Global studies is a fresh and dynamic discipline area that promises to reinvigorate undergraduate and postgraduate education in the social sciences and humanities. In the Australian context, the interdisciplinary pedagogy that defines global studies is gaining wider acceptance as a coherent and necessary approach to the study of global change. Through the Global Studies Consortium (GSC), this new discipline is forming around an impressive body of international scholars who define their expertise in global terms. The GSC paves the way for the expansion of global studies programs internationally and for the development of teaching and research collaboration on a global scale.
Mark Juergensmeyer and Helmut Anheier's forthcoming Encyclopaedia of Global Studies with SAGE is evidence of this growing international collaboration, while the work of Professor Manfred Steger exemplifies the flourishing academic literature on globalization. RMIT University's Global Cities Institute represents a substantial institutional investment in interdisciplinary research into the social and environmental implications of globalization in which it leads the way internationally. Given these developments, the time is right for a book series that draws together diverse scholarship in global studies.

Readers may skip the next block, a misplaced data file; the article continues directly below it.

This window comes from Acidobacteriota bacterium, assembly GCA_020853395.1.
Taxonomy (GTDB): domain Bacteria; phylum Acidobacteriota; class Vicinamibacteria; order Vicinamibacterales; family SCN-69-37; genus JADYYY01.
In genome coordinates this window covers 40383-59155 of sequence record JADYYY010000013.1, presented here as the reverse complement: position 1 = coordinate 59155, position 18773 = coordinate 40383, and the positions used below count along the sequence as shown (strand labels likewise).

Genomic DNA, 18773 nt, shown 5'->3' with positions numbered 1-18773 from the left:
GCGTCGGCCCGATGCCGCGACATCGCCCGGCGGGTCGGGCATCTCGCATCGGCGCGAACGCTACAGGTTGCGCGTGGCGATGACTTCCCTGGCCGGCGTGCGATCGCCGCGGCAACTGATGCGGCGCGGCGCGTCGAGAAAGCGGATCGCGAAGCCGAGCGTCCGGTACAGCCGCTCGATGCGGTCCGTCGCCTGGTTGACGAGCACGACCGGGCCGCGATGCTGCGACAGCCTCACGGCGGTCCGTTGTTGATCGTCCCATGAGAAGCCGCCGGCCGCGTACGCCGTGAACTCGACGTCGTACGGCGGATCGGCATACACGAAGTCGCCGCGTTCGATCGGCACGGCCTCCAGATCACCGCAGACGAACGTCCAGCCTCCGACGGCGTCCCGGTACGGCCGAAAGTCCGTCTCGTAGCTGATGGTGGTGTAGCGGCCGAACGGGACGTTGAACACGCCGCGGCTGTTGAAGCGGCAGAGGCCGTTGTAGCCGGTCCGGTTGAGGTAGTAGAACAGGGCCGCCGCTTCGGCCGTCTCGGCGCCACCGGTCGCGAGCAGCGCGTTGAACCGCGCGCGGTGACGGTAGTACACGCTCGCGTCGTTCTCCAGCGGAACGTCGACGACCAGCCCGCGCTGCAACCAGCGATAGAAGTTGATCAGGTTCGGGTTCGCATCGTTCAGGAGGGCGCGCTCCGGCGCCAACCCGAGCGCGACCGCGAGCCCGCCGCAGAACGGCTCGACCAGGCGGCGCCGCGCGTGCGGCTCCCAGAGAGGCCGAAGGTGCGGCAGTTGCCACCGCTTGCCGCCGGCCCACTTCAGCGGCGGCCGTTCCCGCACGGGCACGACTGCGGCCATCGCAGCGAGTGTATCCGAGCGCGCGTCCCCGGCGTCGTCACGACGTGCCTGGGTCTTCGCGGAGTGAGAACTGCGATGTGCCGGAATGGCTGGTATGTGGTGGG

This Handbook allows for extended treatment of critical issues that are of major interest to researchers and students in this emerging field. The topics covered speak to an interdisciplinary approach to the study of global issues that reaches well beyond the confines of international relations and political science to encompass sociology, anthropology, history, media and cultural studies, economics and governance, environmental sustainability, international law and criminal justice. Specially commissioned chapters explore diverse subjects from a global vantage point and all deliberately cohere around core “global” concerns of narrative, praxis, space and place. This integrated approach sets the Handbook apart from its competitors and distinguishes Global Studies as the most equipped academic discipline with which to address the scope and pace of global change in the 21st century.
‘Old’ Space and the New Globality
The mirror-image logic of fragmentation and disaggregation is very much evident in the spatial dimension of global relations. “Old space” – the territorial and political space of nation-states and of national cultures – is softening because national (and local) space has become the very place of inscription for ...